There has to be a better name than "find_to_R". Just "find" would be better. Most functions do something and store the result in some object, but they are not all named VERB_to_OBJECT and naming something that way does not help with understanding.
It's named find_to_R because it
does the find logic and stores the result in something of type R.
As it is, your two switch cases are nearly identical copy-pasted code. Perhaps I'm wrong, but I think there has to be a better way of writing this.
Would it be better to have find and rfind functions to handle the
forward and backward find operations?
No, because those would be two functions with nearly identical logic (ie
copy-pasted). Here instead there's only one function (which avoids
The "F" prefix on the defun functions isn't really something that I would like to expose or base other function or object names on.
template<int nargout, typename T>
Is this called ffind because DEFUN generates a function called Ffind?
I guess I would just call it "find_result", though again, since this
is inside the "find" namespace, maybe it should just be called "result".
The naming convention is meant to distinguish between the result of the
interpreter function "Ffind" and the C++ function "find" (in "find.h").
Then let's try to find better names that don't use "to" this way.
I guess n_to_find is the number of elements to find? That's somewhat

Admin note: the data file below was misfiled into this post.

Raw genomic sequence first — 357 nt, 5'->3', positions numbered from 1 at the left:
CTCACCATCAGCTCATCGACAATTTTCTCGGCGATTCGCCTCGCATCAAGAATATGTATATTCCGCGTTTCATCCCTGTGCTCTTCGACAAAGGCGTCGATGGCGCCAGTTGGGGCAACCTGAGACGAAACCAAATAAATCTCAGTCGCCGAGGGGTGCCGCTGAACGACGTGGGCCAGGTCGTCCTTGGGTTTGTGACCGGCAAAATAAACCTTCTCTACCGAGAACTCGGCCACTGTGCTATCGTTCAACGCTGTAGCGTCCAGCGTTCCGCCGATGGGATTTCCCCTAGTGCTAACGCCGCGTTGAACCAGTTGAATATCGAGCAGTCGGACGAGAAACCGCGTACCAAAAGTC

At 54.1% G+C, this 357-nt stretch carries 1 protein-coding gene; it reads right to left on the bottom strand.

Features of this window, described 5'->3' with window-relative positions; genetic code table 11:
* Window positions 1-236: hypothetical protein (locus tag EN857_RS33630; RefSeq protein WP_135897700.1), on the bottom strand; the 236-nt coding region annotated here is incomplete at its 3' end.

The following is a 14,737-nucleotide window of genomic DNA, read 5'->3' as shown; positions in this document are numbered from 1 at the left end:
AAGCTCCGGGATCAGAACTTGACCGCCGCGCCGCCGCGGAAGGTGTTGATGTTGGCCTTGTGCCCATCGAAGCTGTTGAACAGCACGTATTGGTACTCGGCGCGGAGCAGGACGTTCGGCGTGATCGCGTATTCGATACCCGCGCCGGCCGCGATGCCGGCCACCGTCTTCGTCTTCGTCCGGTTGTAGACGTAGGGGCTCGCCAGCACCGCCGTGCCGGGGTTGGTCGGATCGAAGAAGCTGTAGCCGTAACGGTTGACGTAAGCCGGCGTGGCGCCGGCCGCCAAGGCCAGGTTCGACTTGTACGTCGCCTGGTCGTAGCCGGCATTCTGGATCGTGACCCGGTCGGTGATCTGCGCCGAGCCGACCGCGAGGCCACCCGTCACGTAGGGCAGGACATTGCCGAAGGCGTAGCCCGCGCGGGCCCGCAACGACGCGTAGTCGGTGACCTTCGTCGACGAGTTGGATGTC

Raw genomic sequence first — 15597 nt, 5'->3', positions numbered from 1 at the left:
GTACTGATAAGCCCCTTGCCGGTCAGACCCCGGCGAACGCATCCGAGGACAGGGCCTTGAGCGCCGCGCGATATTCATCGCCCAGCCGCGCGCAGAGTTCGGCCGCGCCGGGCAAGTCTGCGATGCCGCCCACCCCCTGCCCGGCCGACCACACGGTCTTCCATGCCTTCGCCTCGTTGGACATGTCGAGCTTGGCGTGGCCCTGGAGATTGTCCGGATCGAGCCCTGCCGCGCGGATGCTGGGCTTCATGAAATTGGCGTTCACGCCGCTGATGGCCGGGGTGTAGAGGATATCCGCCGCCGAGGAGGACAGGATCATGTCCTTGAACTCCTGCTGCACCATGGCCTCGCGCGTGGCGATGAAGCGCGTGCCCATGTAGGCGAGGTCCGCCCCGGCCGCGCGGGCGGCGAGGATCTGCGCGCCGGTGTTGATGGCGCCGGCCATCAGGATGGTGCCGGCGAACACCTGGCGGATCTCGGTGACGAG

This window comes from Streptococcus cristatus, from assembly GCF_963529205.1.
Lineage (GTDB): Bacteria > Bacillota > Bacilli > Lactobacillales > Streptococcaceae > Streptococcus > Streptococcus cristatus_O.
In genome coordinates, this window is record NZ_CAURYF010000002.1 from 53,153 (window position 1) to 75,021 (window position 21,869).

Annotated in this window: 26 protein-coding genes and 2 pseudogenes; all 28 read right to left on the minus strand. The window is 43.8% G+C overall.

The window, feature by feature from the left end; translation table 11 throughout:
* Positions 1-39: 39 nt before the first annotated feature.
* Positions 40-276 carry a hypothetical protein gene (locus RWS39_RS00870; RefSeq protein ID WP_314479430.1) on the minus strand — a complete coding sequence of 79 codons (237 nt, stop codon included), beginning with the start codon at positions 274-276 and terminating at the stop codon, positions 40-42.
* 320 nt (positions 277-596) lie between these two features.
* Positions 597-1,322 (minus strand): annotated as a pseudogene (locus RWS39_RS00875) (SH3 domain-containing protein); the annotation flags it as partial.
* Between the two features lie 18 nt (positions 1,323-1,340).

confusing given the other "find_to_R" function name.
Unfortunately the word "to" in English is heavily overloaded.
The attached patch seems to work for me, so it appears to that returning resvec is possible.
ffind_result<nargout, typename M::element_type> resvec;
find_to_R (dirc, v, n_to_find, resvec);
return resvec.get_list ();
It seems to me this could just be:
result<nargout, typename M::element_type> resvec
= find_to_R (dir_handler<dir>, v, num_elts_to_find);
return resvec.get_list ();
Or maybe just
find_to_R (dir_handler<dir>, v, num_elts_to_find) . get_list ();
find_to_R can't construct resvec because it doesn't know how. That's
why it's passed by reference rather than returned.
I don't really follow this, because couldn't you just create an iterator object and pass that to the function rather than have it as a template parameter too? Then your function that uses the iterator object would just ask the iterator for the position, and to move to the next element. Why does it need to know the direction of iteration?
template<int nargout, typename M>
dir_to_template (const M& v, octave_idx_type n_to_find, direction
return call<BACKWARD, nargout> (v, n_to_find);
return call<FORWARD, nargout> (v, n_to_find);
return octave_value_list ();
Names like dir_to_template don't tell me much. The purpose of this
function is what? To handle the fact that DIR can't be a template
parameter, so you switch over the possible values of DIR?
should just have find and rfind functions instead? Or simply pass the
direction of the find operation as an argument instead of generating
separate templates based on direction? Why is it necessary to have
the direction be a template parameter?
Because nz_iterator requires a DIR template parameter to know how to step.